Among Dahl's victims in Wicked as They Come was Herbert Marshall, a veteran of such Hollywood classics as Trouble in Paradise (1932), The Little Foxes (1941) and The Razor's Edge (1946). After years as an in-demand leading man and character player, he had moved into lower-budget films with the decline of the studio system in the '50s. By that time, he was bringing his British diction and stiff upper lip to science-fiction films such as Gog and Riders to the Stars (both 1954) while also drawing on his stage experience to star in live television dramas. Two years after Wicked as They Come, he would make his most notorious film appearance, as a French police inspector investigating a strange death in The Fly (1958). Director Ken Hughes had previously worked for Columbia on another film noir, Joe MacBeth (1955), a British-shot film that starred Paul Douglas and Ruth Roman in a resetting of Shakespeare's Macbeth in the world of gangsters. Although his biggest productions would include the children's musical Chitty Chitty Bang Bang (1968) and the historical epic Cromwell (1970), his favorite film would be The Trials of Oscar Wilde (1960), an uncompromising depiction of the great writer's trial for sodomy, with Peter Finch as Wilde. He also would make another bid for cult status as director of Sextette (1978), the final film for legendary cinema seductress Mae West.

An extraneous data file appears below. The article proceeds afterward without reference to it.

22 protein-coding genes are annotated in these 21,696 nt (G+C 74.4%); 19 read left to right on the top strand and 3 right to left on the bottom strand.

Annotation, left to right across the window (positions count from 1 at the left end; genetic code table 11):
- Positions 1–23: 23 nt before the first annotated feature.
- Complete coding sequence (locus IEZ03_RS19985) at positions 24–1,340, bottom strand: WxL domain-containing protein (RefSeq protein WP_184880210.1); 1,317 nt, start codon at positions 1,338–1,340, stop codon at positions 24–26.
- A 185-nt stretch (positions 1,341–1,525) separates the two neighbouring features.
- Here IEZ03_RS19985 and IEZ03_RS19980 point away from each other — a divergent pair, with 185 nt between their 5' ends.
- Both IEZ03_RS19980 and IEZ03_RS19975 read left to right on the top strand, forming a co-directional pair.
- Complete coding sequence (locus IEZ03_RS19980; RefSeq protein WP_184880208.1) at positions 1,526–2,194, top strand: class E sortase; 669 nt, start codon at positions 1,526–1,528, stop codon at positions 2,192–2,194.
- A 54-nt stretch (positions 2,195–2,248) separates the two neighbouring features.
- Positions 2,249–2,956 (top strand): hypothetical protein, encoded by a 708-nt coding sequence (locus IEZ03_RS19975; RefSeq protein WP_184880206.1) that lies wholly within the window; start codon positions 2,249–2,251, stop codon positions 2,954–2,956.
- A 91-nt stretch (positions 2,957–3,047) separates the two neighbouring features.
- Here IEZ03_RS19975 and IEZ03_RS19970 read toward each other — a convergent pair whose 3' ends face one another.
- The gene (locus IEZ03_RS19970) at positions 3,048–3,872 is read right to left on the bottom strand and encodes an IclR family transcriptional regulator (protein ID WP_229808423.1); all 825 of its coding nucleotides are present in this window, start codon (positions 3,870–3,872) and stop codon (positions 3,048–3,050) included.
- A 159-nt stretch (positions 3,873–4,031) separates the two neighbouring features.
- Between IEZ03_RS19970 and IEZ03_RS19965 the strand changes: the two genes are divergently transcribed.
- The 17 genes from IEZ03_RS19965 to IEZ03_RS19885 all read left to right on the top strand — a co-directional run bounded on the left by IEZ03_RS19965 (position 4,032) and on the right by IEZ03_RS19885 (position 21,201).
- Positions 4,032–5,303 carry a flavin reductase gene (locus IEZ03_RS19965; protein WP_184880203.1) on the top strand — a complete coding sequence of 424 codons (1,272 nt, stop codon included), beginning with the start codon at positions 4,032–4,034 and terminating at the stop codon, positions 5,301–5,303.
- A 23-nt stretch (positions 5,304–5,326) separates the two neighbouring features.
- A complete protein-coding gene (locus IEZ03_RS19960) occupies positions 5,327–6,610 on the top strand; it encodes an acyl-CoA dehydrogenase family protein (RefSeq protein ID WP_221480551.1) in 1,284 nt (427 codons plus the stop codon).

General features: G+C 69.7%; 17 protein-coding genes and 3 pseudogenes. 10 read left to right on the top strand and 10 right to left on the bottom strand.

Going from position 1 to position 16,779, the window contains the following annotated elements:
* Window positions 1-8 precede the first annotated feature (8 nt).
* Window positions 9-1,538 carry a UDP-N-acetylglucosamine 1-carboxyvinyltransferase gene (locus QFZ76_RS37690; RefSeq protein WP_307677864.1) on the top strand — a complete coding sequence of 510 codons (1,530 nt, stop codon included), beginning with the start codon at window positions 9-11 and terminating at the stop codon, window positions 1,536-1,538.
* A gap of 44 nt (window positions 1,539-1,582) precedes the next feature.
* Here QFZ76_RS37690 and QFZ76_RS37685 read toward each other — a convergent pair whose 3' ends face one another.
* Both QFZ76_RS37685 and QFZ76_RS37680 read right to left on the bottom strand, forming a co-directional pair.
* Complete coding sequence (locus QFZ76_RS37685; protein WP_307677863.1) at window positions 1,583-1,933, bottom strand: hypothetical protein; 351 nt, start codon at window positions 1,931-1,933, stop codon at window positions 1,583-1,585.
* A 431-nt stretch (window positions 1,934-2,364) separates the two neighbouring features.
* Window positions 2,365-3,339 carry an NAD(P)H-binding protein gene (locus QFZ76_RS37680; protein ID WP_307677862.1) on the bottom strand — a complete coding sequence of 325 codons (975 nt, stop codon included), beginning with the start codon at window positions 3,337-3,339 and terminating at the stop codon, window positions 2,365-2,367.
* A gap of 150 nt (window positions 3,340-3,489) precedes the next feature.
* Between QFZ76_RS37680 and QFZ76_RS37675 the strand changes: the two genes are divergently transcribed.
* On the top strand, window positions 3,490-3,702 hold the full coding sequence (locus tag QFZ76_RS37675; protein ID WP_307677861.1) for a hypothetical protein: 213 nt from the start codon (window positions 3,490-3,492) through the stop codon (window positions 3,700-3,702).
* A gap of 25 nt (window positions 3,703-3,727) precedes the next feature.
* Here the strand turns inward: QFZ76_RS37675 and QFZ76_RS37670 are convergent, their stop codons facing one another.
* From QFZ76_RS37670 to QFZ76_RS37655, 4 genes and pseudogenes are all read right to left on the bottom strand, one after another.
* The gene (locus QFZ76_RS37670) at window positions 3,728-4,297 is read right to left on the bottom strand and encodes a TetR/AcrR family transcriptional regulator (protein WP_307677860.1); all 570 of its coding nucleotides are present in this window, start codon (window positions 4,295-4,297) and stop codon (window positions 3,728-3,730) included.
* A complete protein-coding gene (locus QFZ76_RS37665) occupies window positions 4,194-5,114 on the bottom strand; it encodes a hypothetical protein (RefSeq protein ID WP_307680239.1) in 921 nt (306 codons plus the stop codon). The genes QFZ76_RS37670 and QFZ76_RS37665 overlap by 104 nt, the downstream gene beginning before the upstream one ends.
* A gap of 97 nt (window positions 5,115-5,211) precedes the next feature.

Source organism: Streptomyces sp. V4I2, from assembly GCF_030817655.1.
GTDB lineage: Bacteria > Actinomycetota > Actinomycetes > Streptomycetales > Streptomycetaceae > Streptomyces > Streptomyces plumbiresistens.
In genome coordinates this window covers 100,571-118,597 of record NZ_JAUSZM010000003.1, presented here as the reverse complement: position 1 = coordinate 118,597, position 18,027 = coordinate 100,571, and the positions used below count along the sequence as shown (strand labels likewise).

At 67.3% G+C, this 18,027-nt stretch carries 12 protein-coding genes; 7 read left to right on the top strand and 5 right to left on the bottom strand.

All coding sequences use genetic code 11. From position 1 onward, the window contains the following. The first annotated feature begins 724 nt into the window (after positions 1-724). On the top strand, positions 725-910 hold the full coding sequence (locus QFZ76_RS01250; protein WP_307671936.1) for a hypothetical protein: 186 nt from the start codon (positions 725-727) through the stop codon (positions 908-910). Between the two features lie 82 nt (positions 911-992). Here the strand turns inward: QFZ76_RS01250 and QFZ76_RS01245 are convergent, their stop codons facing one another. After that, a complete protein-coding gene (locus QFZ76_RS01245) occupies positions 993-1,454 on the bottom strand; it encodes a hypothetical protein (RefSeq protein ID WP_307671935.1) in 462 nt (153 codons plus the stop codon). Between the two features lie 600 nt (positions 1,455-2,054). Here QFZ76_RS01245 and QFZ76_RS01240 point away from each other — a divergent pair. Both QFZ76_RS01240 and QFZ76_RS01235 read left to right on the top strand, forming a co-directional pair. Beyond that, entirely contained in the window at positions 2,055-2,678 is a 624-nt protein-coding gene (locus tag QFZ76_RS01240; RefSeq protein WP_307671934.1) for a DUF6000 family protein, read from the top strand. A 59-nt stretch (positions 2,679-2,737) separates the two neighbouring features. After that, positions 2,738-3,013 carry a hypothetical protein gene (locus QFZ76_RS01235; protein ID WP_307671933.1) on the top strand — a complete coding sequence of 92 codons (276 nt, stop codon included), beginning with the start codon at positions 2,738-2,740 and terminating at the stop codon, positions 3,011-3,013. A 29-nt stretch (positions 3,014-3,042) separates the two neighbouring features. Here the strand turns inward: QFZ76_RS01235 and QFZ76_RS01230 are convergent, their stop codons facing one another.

Producer: Maxwell Setton, M.J. Frankovich
Director: Ken Hughes
Screenplay: Ken Hughes, Robert Westerby, Sigmund Miller
Based on the novel Portrait in Smoke by Bill S. Ballinger
Cinematography: Basil Emmott
Art Direction: Don Ashton
Music: Malcolm Arnold
Principal Cast: Arlene Dahl (Kathy Allen), Philip Carey (Tim O'Bannion), Herbert Marshall (Stephen Collins), Michael Goodliffe (Larry Buckham), David Kossoff (Sam Lewis), Marvin Kane (Mike Lewis).
by Frank Miller
Wicked As They Come
The working title of this film was Portrait in Smoke. According to a May 1952 Hollywood Reporter news item, the film rights to Bill Ballinger's novel were originally purchased by J. Arthur Rank. The picture was shot at the Nettlefold Studios at Walton-on-Thames, England. According to May 1957 Daily Variety and Hollywood Reporter news items, Arlene Dahl, who played "Kathy" in the film, sued Columbia for one million dollars for using "lewd, lascivious and obscene" advertising materials to promote the film. Dahl specifically objected to a composite photograph depicting a man kissing her on the shoulder. Although news items indicate that the judge in the case did not appear to be sympathetic to Dahl's argument, the outcome of the suit is unknown.